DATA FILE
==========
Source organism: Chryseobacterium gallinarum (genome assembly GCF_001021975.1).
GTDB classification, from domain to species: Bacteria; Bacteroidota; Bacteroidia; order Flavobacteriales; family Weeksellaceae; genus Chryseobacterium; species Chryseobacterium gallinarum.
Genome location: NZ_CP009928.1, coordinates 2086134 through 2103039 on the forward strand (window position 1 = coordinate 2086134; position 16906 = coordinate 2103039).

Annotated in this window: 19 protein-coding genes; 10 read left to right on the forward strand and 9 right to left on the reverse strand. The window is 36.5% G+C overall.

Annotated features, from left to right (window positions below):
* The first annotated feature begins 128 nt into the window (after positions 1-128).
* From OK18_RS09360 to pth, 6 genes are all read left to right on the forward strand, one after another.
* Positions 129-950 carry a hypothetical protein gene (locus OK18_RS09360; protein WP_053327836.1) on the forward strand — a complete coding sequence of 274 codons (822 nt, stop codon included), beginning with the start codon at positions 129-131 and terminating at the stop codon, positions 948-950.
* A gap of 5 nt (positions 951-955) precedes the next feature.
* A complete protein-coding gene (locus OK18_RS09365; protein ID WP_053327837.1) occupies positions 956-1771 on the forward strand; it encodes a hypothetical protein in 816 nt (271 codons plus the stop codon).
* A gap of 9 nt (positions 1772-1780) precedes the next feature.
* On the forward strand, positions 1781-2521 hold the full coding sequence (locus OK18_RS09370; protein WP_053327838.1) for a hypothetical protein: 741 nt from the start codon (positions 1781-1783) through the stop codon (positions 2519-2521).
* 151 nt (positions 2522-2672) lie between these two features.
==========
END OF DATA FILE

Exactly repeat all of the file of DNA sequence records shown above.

Source organism: Chryseobacterium gallinarum (genome assembly GCF_001021975.1).
GTDB classification, from domain to species: Bacteria; Bacteroidota; Bacteroidia; order Flavobacteriales; family Weeksellaceae; genus Chryseobacterium; species Chryseobacterium gallinarum.
Genome location: NZ_CP009928.1, coordinates 2086134 through 2103039 on the forward strand (window position 1 = coordinate 2086134; position 16906 = coordinate 2103039).

Annotated in this window: 19 protein-coding genes; 10 read left to right on the forward strand and 9 right to left on the reverse strand. The window is 36.5% G+C overall.

Annotated features, from left to right (window positions below):
* The first annotated feature begins 128 nt into the window (after positions 1-128).
* From OK18_RS09360 to pth, 6 genes are all read left to right on the forward strand, one after another.
* Positions 129-950 carry a hypothetical protein gene (locus OK18_RS09360; protein WP_053327836.1) on the forward strand — a complete coding sequence of 274 codons (822 nt, stop codon included), beginning with the start codon at positions 129-131 and terminating at the stop codon, positions 948-950.
* A gap of 5 nt (positions 951-955) precedes the next feature.
* A complete protein-coding gene (locus OK18_RS09365; protein ID WP_053327837.1) occupies positions 956-1771 on the forward strand; it encodes a hypothetical protein in 816 nt (271 codons plus the stop codon).
* A gap of 9 nt (positions 1772-1780) precedes the next feature.
* On the forward strand, positions 1781-2521 hold the full coding sequence (locus OK18_RS09370; protein WP_053327838.1) for a hypothetical protein: 741 nt from the start codon (positions 1781-1783) through the stop codon (positions 2519-2521).
* 151 nt (positions 2522-2672) lie between these two features.